One of the game’s true good guys, the safety could literally do everything there was to do on the gridiron and is now giving some of it back to future players by serving as the assistant defensive back coach for the Oakland Raiders.
Woodson was a true ball hawk, snaring 71 interceptions in his 17-year career, with the Pittsburgh Steelers, Baltimore Ravens, and Raiders, earning six All-Pro honors. He also returned kicks and punts, scored 12 TDs, and could rush the quarterback with 13.5 sacks, an incredible number for a defensive back. After all, he was athletic enough to qualify for the Olympic Trials in the 110 meter hurdles in 1984.
12. Brett Favre
Kind of the anti-Barry Sanders in that he retired and un-retired so many times. Brett Favre mocks himself in a shaving cream ad about it. Favre was inducted into the Hall of Fame this past July.
Not the biggest or strongest quarterback ever to play, Favre relied on his durability (NFL record 298 starts), his guile, and his love of the game, mostly with the Green Bay Packers. He certainly has to rank among the top-five signal-callers in history, becoming the first to throw for 500 touchdowns, for more than 70,000 yards, more than 6,300 completions (another NFL record), and more than 10,000 attempts. He won three MVP awards and was first-team All Pro three teams during his 20 seasons.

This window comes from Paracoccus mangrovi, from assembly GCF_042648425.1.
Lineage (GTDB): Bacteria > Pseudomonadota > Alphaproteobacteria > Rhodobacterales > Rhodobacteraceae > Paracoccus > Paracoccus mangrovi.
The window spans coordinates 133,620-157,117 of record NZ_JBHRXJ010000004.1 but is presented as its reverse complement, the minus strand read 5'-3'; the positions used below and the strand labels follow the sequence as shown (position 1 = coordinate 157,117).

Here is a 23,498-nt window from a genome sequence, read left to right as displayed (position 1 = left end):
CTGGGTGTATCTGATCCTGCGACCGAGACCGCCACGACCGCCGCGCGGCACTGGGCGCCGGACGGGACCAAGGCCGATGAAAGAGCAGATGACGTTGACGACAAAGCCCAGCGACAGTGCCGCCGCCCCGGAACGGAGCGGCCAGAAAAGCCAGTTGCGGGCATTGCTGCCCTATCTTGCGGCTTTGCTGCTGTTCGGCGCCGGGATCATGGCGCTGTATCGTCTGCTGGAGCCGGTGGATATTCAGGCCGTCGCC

11. Michael Irvin
Dubbed “The Playmaker,” the electric wide receiver has been an outspoken analyst at the NFL Network since 2009 while also dabbling in acting, taking on roles in such movies as Adam Sandler’s remake of “The Longest Yard,” and TV. He also maintains several business interests such as serving as a spokesman for a nutritional supplement.
As Troy Aikman’s favorite target with the Dallas Cowboys, Irvin’s best season was 1995 when he caught 111 passes for 1,603 yards and 10 touchdowns. He went on to amass 750 receptions and nearly 12,000 yards while hauling in 65 for scores. In a strange quirk, he played for coach Jimmy Johnson, both at the University of Miami and with the Cowboys.
10. Irving Fryar
Irving Fryar released from prison in June after he served just eight months of a five-year sentence for mortgage fraud working with his 74-year-old mother. He was convicted in 2014 for defrauding seven banks of $1.2 million by applying for fake home-equity loans. Part of the scam was claiming his mother worked for him in his role as a pastor of a church. He has returned to being a pastor in in his home state of New Jersey.